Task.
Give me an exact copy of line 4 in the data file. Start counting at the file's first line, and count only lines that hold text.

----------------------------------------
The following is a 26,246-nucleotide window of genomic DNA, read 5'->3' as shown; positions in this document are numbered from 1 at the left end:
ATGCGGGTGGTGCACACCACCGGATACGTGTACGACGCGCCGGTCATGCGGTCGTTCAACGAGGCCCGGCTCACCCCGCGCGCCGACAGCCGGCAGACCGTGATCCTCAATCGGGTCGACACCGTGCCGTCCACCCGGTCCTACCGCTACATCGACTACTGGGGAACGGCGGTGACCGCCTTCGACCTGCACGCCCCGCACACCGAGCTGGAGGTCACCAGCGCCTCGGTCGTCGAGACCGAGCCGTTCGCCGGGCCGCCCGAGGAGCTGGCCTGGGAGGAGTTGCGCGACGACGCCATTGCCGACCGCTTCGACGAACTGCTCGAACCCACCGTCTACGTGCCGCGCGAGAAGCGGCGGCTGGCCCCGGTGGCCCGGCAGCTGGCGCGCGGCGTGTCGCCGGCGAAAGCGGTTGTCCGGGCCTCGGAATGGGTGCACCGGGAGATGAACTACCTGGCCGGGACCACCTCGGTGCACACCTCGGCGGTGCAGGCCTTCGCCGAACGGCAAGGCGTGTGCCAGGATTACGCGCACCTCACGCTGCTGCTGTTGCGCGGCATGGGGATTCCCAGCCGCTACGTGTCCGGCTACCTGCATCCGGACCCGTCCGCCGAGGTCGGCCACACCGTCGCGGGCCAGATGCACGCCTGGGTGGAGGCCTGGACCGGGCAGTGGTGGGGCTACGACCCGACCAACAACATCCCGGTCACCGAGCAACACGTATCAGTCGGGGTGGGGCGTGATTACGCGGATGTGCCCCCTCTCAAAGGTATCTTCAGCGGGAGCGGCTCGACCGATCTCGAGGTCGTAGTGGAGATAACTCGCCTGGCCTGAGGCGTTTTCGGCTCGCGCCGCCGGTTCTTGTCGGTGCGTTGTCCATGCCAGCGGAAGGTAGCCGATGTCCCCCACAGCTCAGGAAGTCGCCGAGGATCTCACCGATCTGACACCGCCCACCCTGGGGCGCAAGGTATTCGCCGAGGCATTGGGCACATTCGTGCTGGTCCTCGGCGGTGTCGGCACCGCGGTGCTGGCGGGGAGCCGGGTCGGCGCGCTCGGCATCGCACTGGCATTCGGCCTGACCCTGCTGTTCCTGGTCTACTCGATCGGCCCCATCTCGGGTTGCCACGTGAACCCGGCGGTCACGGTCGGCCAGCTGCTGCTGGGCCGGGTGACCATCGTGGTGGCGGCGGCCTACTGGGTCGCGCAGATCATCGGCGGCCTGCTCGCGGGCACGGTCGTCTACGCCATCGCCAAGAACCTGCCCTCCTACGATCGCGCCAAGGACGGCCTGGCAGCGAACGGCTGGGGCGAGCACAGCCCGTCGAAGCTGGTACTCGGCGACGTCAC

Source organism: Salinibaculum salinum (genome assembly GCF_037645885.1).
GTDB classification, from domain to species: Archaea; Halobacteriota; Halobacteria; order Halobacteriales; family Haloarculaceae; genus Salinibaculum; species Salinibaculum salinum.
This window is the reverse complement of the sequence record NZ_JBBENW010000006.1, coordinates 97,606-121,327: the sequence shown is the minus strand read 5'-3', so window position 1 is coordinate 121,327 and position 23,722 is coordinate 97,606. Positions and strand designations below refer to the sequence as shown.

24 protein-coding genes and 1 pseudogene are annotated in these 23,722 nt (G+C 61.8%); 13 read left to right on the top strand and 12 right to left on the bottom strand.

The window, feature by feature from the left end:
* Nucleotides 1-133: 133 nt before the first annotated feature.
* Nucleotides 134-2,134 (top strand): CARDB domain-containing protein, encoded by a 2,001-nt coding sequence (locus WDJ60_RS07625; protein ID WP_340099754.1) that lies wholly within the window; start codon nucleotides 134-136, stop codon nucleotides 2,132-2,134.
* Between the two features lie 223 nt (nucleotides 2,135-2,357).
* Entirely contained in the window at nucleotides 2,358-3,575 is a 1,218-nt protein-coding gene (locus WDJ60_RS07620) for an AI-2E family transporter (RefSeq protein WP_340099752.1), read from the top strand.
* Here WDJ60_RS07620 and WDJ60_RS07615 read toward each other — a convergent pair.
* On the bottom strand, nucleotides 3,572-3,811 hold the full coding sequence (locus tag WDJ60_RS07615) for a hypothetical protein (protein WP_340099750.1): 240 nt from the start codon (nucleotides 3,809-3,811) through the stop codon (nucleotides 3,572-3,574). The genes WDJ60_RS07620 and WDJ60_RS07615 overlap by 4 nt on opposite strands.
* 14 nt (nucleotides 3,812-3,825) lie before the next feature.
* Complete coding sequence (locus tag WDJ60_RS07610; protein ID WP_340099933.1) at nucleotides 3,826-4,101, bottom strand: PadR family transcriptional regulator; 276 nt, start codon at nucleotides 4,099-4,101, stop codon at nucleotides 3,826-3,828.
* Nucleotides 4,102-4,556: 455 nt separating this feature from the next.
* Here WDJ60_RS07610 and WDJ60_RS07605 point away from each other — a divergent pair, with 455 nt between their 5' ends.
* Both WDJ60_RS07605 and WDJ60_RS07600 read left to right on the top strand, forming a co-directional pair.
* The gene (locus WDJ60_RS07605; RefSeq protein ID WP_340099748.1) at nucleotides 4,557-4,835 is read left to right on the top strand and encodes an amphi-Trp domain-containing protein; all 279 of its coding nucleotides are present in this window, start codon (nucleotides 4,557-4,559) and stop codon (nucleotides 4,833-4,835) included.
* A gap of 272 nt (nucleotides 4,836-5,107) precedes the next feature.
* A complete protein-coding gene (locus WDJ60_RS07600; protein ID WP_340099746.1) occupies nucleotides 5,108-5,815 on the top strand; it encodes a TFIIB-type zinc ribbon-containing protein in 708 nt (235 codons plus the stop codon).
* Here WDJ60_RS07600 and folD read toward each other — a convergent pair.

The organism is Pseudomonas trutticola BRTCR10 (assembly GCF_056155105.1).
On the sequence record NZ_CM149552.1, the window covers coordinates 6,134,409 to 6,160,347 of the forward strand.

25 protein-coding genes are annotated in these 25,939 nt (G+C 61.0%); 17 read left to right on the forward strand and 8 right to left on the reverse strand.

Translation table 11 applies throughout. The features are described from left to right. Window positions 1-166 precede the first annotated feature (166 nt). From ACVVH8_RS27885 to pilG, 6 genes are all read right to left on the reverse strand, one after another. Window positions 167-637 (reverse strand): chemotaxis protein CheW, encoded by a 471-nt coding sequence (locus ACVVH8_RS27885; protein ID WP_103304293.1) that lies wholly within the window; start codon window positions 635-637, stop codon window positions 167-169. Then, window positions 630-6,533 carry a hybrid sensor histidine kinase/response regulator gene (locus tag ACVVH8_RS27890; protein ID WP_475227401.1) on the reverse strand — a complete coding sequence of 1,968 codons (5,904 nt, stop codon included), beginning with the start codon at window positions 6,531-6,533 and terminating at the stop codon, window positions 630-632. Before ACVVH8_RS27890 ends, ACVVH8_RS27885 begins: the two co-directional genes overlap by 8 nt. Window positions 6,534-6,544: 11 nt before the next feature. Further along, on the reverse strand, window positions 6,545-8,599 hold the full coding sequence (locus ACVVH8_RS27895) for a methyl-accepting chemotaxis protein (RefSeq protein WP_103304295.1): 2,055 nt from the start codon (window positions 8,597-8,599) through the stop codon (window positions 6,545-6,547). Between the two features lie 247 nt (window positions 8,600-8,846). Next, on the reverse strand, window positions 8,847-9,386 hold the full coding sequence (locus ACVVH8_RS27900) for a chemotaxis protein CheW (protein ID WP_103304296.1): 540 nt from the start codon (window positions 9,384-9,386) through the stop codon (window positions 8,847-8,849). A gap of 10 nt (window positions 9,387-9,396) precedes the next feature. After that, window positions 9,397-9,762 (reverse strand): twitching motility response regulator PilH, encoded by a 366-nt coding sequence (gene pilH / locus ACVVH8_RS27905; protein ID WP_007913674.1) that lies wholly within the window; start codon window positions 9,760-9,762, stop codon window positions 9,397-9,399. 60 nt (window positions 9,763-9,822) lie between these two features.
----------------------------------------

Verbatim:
GTDB classification, from domain to species: Archaea; Halobacteriota; Halobacteria; order Halobacteriales; family Haloarculaceae; genus Salinibaculum; species Salinibaculum salinum.